QA Schedule







All deliveries


6 mos

12 mos

12 mos

Xylan, AME each 12 mos1

1 Assay to be conducted within 30 d of yearly harvest.

1 Assay to be conducted within 30 d of yearly harvest.

3. Milo

Other Names: sorghum, kaffir corn Nutritional Characteristics:

In many characteristics, milo is almost comparable to corn in feeding value. There seem to be more varietal differences with sorghum, although on average, its energy value will be slightly less than that of corn. For those not wanting any marked degree of pigmentation of eggs or skin, milo offers the best high energy alternative to corn.

The feeding value of milo is essentially 95 - 96% that of corn, although in many markets it is priced at less than this. The starch in milo is intimately associated with the protein, and this leads to slightly reduced digestibility, especially in the absence of any heat processing. The major concern with milo, is the content of tannins, which are a group of polyphenols having the property of combining with various proteins. Birds fed tannins therefore exhibit reduced growth rate and in some instances increased incidence and severity of skeletal disorders. Hydrolyzable tannins are characterized by having a gallic acid unit combined by ester linkages to a central glucose moiety. Condensed tannins on the other hand are based on flavan-3-ols (catechin). Because tannins in milo are essentially condensed tannins, studies involving tannic acid (hydrolyzable) as a source of tannin may be of questionable value. The tannins are located in the outer seed coat and the underlying testa layer. Generally, the darker the seed coat, the higher the tannin content, although the tannins in the testa layer may be more indicative of general tannin content in the milo.

So-called bird resistant milos are usually very high in tannin, and are characterized by a darker seed coat color. These higher levels of tannin can result in up to 10% reduction of dry matter and amino acid digestibility. There is a good correlation between tannin content and AMEn, and as a generalization the following formula can be used:

Tannins are most detrimental when fed to young birds, and especially when protein content of the diet is marginal. For example, it is usually recommended that milo with more than 1% tannin not be used for turkeys under 8 weeks of age. The relationship between tannins and diet protein or amino acids is not clear. Certainly feeding more protein or higher levels of certain amino acids seems to temper any growth retardation. The fact that methionine supplementation can overcome detrimental effects of tannins on growth rate, without alleviating problems with digestibility, suggests that birds can compensate for inferior digestibility by increasing their feed intake. Tannins also seem to increase the incidence of leg problems, especially in broiler chickens. The exact mechanism is unknown, although because bone mineral content is little affected, it is assumed to relate to derangement in the development of the organic matrix, especially in the region of the growth plate. There seems no advantage to increasing supplemental levels of any minerals or vitamins when high-tannin milos are necessarily used.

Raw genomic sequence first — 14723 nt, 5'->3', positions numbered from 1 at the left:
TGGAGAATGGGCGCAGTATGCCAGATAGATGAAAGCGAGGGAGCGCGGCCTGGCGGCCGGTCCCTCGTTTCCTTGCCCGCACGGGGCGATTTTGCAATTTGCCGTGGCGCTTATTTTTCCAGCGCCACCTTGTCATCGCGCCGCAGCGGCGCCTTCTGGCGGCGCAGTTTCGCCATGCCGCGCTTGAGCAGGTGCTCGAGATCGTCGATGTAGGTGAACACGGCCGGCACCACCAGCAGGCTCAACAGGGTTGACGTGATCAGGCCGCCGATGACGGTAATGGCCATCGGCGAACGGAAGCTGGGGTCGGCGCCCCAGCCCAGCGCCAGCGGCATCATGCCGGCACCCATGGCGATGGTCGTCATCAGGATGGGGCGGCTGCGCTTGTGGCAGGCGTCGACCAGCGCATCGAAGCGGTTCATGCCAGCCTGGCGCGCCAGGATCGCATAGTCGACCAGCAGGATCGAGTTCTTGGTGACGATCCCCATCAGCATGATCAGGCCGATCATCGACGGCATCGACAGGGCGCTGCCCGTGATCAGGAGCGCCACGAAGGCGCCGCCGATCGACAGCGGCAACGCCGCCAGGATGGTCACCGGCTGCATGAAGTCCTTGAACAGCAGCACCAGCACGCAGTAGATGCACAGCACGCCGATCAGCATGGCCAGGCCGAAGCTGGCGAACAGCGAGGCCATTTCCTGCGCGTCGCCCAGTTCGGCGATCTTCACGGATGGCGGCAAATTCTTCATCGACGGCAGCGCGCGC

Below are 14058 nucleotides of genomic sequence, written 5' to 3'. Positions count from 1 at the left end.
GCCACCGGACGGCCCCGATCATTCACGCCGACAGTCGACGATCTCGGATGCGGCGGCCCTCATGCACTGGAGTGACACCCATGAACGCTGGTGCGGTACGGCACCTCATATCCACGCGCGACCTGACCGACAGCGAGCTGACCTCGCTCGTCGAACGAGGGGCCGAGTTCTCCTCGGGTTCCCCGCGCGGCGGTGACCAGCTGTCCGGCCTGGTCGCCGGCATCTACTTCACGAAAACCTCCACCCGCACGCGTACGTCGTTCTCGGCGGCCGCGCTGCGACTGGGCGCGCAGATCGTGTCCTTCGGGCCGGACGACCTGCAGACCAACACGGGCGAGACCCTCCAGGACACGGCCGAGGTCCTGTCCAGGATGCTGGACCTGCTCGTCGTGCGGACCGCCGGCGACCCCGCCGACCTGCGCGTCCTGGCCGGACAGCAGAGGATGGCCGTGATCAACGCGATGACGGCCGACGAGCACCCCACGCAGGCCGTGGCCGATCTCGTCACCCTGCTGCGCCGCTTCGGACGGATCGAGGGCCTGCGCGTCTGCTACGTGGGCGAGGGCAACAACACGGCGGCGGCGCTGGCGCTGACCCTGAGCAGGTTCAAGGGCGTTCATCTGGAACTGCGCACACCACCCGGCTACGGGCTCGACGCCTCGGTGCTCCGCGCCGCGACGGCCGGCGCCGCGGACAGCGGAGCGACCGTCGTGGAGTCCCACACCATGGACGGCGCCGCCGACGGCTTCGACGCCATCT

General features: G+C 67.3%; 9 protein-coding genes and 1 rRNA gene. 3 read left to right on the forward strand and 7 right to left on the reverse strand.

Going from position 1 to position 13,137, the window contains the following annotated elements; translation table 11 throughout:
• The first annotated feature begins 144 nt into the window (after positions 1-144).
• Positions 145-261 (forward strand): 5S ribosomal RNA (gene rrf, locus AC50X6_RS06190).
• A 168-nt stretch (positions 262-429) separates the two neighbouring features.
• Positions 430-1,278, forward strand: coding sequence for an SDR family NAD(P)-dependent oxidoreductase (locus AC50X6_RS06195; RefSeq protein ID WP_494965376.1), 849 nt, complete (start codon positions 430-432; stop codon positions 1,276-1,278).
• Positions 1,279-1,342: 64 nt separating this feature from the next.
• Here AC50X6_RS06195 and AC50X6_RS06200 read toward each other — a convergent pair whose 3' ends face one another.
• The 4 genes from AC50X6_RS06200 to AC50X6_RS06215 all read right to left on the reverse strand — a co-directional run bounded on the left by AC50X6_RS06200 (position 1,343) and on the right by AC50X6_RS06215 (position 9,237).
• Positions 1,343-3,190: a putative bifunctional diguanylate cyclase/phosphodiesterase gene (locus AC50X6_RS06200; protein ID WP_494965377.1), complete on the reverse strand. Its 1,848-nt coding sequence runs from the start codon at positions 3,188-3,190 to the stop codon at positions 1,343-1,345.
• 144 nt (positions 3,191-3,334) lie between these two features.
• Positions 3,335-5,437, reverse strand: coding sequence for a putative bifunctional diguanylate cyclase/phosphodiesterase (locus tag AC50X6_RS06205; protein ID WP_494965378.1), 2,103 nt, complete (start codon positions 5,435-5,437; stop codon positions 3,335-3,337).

Various mechanisms have been tried to reduce the level or effect of tannins in milo. Unfortunately, most of these processes involve wet chemical treatment, which although quite simple, are expensive when re-drying of the milo is considered. Water treatment (25% with propionic acid for 10 d) has been shown to improve protein and energy availability by up to 10%. Alkali treatment seems the most effective means of reducing tannin levels, and products such as potassium and sodium hydroxide have both been used. Adding non-ionic polymers, such

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